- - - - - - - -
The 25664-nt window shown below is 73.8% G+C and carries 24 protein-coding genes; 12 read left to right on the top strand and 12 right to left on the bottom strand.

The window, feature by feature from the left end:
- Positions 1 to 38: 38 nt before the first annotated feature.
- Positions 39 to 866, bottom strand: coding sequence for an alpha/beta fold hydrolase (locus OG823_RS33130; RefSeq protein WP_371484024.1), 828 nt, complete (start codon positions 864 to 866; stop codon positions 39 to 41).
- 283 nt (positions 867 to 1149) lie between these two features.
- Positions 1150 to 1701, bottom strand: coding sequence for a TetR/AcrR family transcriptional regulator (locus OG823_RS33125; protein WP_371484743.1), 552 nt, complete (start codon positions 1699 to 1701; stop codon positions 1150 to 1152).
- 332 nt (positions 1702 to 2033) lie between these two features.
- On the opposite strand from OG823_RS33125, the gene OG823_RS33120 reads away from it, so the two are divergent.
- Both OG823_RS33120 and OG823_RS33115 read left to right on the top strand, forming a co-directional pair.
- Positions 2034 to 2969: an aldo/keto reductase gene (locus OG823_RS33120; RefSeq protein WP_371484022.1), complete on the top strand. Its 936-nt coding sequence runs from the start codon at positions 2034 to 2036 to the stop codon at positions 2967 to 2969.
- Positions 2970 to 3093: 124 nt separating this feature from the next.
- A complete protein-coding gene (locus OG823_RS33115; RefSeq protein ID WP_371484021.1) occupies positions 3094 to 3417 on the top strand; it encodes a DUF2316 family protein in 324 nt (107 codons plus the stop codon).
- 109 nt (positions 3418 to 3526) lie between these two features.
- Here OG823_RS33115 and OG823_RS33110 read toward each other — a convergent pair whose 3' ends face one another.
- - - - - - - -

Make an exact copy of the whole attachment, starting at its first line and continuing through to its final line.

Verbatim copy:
The 25664-nt window shown below is 73.8% G+C and carries 24 protein-coding genes; 12 read left to right on the top strand and 12 right to left on the bottom strand.

The window, feature by feature from the left end:
- Positions 1 to 38: 38 nt before the first annotated feature.
- Positions 39 to 866, bottom strand: coding sequence for an alpha/beta fold hydrolase (locus OG823_RS33130; RefSeq protein WP_371484024.1), 828 nt, complete (start codon positions 864 to 866; stop codon positions 39 to 41).
- 283 nt (positions 867 to 1149) lie between these two features.
- Positions 1150 to 1701, bottom strand: coding sequence for a TetR/AcrR family transcriptional regulator (locus OG823_RS33125; protein WP_371484743.1), 552 nt, complete (start codon positions 1699 to 1701; stop codon positions 1150 to 1152).
- 332 nt (positions 1702 to 2033) lie between these two features.
- On the opposite strand from OG823_RS33125, the gene OG823_RS33120 reads away from it, so the two are divergent.
- Both OG823_RS33120 and OG823_RS33115 read left to right on the top strand, forming a co-directional pair.
- Positions 2034 to 2969: an aldo/keto reductase gene (locus OG823_RS33120; RefSeq protein WP_371484022.1), complete on the top strand. Its 936-nt coding sequence runs from the start codon at positions 2034 to 2036 to the stop codon at positions 2967 to 2969.
- Positions 2970 to 3093: 124 nt separating this feature from the next.
- A complete protein-coding gene (locus OG823_RS33115; RefSeq protein ID WP_371484021.1) occupies positions 3094 to 3417 on the top strand; it encodes a DUF2316 family protein in 324 nt (107 codons plus the stop codon).
- 109 nt (positions 3418 to 3526) lie between these two features.
- Here OG823_RS33115 and OG823_RS33110 read toward each other — a convergent pair whose 3' ends face one another.